Jeff Sharlet, author of The Family: The Secret Fundamentalism at the Heart of American Power was on NPR’s Fresh Air program yesterday. The main theme of the interview was to discuss The Family, a secretive Christian group who moves in political circles worldwide. For more on this group, see Sharlet’s book, and this investigative report by World magazine.
For our purpose, his investigation into the influences on the sponsors of the Anti-Homosexuality Bill are interesting and provocative. You can listen below or read the transcript here.
GROSS: This legislation has just been proposed. It hasn’t been signed into law. So it’s not in effect and it might never be in effect. But it’s on the table. It’s before parliament. So is there a direct connection between The Family and this proposed Anti-Homosexual Legislation in Uganda?
Mr. SHARLET: Well, the legislator that introduces the bill, a guy named David Bahati, is a member of The Family. He appears to be a core member of The Family. He works, he organizes their Uganda National Prayer Breakfast and oversees a African sort of student leadership program designed to create future leaders for Africa, into which The Family has poured millions of dollars working through a very convoluted chain of linkages passing the money over to Uganda.
GROSS: So you’re reporting the story for the first time today, and you found this story – this direct connection between The Family and the proposed legislation by following the money?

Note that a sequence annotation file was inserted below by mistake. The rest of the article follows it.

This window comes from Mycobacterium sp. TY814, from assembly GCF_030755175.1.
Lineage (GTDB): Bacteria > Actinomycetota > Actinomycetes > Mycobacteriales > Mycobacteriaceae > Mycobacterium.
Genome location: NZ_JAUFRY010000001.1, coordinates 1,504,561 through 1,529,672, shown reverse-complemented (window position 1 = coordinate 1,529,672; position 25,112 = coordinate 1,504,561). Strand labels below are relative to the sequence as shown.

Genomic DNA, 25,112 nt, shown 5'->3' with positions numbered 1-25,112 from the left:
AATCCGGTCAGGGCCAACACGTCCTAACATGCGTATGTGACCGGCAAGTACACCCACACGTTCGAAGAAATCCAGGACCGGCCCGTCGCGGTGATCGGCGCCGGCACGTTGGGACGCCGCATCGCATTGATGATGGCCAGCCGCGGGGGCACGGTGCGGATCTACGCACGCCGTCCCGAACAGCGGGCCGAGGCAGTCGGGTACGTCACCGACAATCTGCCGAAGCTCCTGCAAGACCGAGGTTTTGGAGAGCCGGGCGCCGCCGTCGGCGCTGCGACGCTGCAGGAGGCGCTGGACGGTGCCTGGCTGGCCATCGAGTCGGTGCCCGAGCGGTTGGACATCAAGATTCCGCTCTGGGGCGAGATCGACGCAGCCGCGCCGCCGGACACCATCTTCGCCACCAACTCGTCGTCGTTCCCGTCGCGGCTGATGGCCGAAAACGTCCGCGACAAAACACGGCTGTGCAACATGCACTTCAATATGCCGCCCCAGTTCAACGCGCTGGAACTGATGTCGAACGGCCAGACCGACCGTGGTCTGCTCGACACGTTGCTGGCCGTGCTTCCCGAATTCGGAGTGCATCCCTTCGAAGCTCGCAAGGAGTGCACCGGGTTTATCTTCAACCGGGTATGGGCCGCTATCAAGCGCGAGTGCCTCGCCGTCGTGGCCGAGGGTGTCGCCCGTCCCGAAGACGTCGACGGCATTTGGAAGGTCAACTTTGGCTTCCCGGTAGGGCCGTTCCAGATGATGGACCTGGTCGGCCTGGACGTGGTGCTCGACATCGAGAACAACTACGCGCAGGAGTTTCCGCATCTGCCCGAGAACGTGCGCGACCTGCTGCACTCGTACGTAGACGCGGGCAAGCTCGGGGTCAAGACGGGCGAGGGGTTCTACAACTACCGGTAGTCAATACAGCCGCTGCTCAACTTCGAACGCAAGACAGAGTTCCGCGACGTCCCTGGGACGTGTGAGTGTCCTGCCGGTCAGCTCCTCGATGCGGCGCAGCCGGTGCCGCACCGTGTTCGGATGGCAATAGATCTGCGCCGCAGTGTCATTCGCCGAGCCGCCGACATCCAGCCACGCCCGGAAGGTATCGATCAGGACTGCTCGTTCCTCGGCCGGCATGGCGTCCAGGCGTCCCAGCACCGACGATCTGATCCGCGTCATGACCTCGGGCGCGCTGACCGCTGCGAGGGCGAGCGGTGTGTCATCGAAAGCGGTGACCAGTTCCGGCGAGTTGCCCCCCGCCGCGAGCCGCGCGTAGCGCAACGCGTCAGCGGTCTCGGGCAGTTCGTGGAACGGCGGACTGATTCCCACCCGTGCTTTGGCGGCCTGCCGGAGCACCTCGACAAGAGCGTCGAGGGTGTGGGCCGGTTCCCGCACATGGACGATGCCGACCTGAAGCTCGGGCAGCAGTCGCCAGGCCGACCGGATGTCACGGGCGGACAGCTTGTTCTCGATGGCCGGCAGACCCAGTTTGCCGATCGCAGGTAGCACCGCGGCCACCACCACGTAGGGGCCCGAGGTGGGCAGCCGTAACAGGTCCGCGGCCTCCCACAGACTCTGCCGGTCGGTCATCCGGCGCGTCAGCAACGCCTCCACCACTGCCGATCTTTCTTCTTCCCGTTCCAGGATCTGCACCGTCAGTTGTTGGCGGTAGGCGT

Mr. SHARLET: Yes, it’s – I always say that the family is secretive, but not secret. You can go and look at 990s, tax forms and follow the money through these organizations that The Family describe as invisible. But you go and you look. You follow that money. You look at their archives. You do interviews where you can. It’s not so invisible anymore. So that’s how working with some research colleagues we discovered that David Bahati, the man behind this legislation, is really deeply, deeply involved in The Family’s work in Uganda, that the ethics minister of Uganda, Museveni’s kind of right hand man, a guy named Nsaba Buturo, is also helping to organize The Family’s National Prayer Breakfast. And here’s a guy who has been the main force for this Anti-Homosexuality Act in Uganda’s executive office and has been very vocal about what he’s doing, and in a rather extreme and hateful way. But these guys are not so much under the influence of The Family. They are, in Uganda, The Family.GROSS: So how did you find out that Bahati is directly connected to The Family? You’ve described him as a core member of The Family. And this is the person who introduced the anti-gay legislation in Uganda that calls for the death penalty for some gay people.
Mr. SHARLET: Looking at the, The Family’s 990s, where they’re moving their money to – into this African leadership academy called Cornerstone, which runs two programs: Youth Corps, which has described its in the past as an international quote, invisible family binding together world leaders, and also, an alumni organization designed to place Cornerstone grads – graduates of this sort of very elite educational program and politics and NGO’s through something called the African Youth Leadership Forum, which is run by -according to Ugandan media – which is run by David Bahati, this same legislator who introduced the Anti-Homosexuality Act.
The player sometimes doesn’t load so if it doesn’t, you can listen here:
Monday, I noted American influence via the College of Prayer and their three year partnership with the Ugandan parliament. There seem to be multiple lines of influence tied to those who have introduced the bill. What is not clear is how much, if any, the Americans directly suggested the bill.
More to come on that point…